New Measurements of Toxics and Organics in Tahoe Smoke
To better understand the effects of catastrophic wildfires on the Lake Tahoe ecosystem, UC Davis researchers will install a fourth state-of-the-art air sampler at Lake Tahoe on Monday.
The UC Davis Tahoe Environmental Research Center has long-established air sampling programs at three Tahoe Basin locations -- in Tahoe City on the north shore; on a buoy at the center of the lake; and at their Incline Village lab. Instruments continuously measure particle mass and size, and components such as dust and nutrients, and are central to efforts to understand the basin's air quality and its effects on lake clarity.
The new sampler is designed to provide more detailed analyses of the organic compounds and toxic materials that result when forests burn. "The catastrophic wildfires that are burning in California are sending unusual amounts of smoke and particulates across California and into the Tahoe Basin," said Thomas Cahill, a UC Davis professor emeritus of physics and atmospheric sciences. "This sampler will tell us exactly what is in the air and what may be falling onto the lake."
Those analyses, paired with the research center's water studies, will show, for example, if the nitrogen fallout from burned trees ends up fueling an algae bloom in the lake, said Geoff Schladow, Tahoe Environmental Research Center director. During the June 2007 Angora fire, which occurred within the Tahoe Basin, smoke and ash resulted in a short-term increase in algal growth in the lake. This year's fires are producing less smoke within the Tahoe Basin, but the smoke has been present for a much longer period.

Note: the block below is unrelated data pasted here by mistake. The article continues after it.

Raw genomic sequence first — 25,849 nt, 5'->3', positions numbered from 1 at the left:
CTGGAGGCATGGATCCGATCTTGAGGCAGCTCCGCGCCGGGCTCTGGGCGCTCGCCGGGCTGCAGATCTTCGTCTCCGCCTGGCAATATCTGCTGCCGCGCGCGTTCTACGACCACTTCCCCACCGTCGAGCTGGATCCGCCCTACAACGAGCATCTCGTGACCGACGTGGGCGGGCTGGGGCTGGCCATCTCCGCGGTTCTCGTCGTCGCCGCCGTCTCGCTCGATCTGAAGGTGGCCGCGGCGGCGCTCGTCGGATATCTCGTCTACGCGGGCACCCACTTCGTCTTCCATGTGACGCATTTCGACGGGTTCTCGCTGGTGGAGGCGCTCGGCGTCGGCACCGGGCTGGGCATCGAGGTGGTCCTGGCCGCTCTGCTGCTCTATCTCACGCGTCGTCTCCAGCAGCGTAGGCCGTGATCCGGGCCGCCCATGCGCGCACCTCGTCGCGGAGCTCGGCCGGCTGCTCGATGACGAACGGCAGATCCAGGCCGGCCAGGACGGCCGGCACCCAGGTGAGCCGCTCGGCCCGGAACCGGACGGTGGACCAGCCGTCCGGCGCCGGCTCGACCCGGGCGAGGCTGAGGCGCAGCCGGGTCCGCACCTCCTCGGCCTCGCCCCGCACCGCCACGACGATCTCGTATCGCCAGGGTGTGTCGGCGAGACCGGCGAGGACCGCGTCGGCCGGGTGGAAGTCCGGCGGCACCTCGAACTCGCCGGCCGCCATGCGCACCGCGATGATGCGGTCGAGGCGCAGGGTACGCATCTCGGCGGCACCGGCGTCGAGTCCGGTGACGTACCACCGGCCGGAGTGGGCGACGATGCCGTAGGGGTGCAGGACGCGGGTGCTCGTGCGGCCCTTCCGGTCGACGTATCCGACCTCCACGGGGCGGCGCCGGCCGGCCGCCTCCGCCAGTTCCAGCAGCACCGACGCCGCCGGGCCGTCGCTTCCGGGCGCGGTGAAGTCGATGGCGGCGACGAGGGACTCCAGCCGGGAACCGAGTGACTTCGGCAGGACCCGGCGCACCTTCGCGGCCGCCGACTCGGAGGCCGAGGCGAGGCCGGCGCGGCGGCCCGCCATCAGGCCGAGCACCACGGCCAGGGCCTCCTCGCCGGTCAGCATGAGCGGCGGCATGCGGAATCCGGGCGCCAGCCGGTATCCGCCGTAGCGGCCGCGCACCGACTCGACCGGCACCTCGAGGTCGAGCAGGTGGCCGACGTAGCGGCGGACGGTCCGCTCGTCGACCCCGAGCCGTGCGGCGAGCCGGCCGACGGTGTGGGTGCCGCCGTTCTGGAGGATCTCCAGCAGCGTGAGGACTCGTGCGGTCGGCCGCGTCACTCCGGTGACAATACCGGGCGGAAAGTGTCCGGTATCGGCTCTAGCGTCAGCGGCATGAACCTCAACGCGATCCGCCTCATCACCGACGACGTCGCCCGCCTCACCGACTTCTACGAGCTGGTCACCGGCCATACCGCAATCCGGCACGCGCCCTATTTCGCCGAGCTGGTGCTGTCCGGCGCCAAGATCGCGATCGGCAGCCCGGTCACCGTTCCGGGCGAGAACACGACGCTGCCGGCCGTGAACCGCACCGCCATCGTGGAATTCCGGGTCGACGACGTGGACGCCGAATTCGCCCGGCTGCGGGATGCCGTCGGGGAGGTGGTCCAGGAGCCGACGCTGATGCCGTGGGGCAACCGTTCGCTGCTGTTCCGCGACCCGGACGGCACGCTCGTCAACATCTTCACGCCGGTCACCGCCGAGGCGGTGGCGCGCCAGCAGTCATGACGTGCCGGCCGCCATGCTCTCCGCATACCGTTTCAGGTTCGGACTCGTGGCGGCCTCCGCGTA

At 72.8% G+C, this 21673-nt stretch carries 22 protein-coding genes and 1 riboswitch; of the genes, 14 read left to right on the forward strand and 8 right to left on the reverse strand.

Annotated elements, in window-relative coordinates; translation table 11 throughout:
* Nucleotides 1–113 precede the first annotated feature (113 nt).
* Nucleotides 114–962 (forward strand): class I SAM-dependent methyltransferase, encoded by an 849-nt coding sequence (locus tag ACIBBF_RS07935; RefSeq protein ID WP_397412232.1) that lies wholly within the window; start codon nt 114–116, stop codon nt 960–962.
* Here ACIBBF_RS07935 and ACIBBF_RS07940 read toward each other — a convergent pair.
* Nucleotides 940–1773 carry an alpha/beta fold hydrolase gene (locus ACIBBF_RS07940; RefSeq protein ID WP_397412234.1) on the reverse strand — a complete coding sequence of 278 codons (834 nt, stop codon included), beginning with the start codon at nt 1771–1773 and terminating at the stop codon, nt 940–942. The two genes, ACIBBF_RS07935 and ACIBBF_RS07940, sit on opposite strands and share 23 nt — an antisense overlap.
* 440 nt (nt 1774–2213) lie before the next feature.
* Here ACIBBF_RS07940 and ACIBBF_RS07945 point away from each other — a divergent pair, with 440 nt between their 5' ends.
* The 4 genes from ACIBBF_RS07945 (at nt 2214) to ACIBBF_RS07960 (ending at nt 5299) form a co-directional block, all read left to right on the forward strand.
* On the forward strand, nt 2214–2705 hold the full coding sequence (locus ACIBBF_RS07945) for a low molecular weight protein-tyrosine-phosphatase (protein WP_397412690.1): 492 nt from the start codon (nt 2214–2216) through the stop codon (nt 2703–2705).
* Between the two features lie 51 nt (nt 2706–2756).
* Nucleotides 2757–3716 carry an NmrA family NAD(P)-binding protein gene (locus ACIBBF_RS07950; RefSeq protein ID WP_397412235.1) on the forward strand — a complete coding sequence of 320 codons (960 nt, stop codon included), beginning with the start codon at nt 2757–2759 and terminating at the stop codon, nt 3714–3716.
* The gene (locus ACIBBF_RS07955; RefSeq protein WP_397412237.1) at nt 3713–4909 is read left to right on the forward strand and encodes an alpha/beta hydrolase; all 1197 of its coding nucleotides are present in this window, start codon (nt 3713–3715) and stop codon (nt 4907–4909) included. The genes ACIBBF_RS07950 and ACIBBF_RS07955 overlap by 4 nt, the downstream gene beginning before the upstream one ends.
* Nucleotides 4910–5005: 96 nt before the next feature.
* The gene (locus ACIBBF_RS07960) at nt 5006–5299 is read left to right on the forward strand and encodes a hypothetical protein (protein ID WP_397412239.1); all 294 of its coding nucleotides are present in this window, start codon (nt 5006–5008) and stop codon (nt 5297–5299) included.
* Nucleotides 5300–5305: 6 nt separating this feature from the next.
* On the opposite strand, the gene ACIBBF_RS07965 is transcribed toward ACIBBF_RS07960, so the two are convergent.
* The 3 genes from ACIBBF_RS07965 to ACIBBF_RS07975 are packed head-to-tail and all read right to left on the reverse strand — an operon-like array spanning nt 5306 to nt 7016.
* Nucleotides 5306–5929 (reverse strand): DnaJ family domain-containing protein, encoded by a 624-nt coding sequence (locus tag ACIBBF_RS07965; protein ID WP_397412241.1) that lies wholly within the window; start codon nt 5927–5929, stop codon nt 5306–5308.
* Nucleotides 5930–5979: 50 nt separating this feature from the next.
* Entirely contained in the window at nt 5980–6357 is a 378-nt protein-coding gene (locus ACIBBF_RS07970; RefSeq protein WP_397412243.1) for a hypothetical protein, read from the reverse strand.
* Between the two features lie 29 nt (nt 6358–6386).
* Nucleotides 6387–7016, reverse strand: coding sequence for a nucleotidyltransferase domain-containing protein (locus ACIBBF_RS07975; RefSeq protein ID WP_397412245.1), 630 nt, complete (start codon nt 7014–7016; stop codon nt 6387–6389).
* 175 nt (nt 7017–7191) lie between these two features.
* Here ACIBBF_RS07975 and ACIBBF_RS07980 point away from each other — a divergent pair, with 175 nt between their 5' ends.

Cahill recently completed the most extensive analysis to date of Tahoe Basin wildfires. The work was commissioned by the U.S. Forest Service. He said one of his findings was that in pre-settlement times, summer fires in the basin were common.
"These historic lightning-caused fires would burn for weeks in the forest," Cahill said. "The difference between then and now is that the fires stayed low to the ground, unlike the catastrophic fires we have now, which burn all the way up into the treetops and send huge smoke clouds high into the air."
Cahill added that the shore-to-shore visibility that Tahoe visitors enjoy today is not usual, either. When low-burning summer fires were common, he said, "Every night, cool air flowing down the mountainsides would push the smoke into the center of the lake."
Source: UC Davis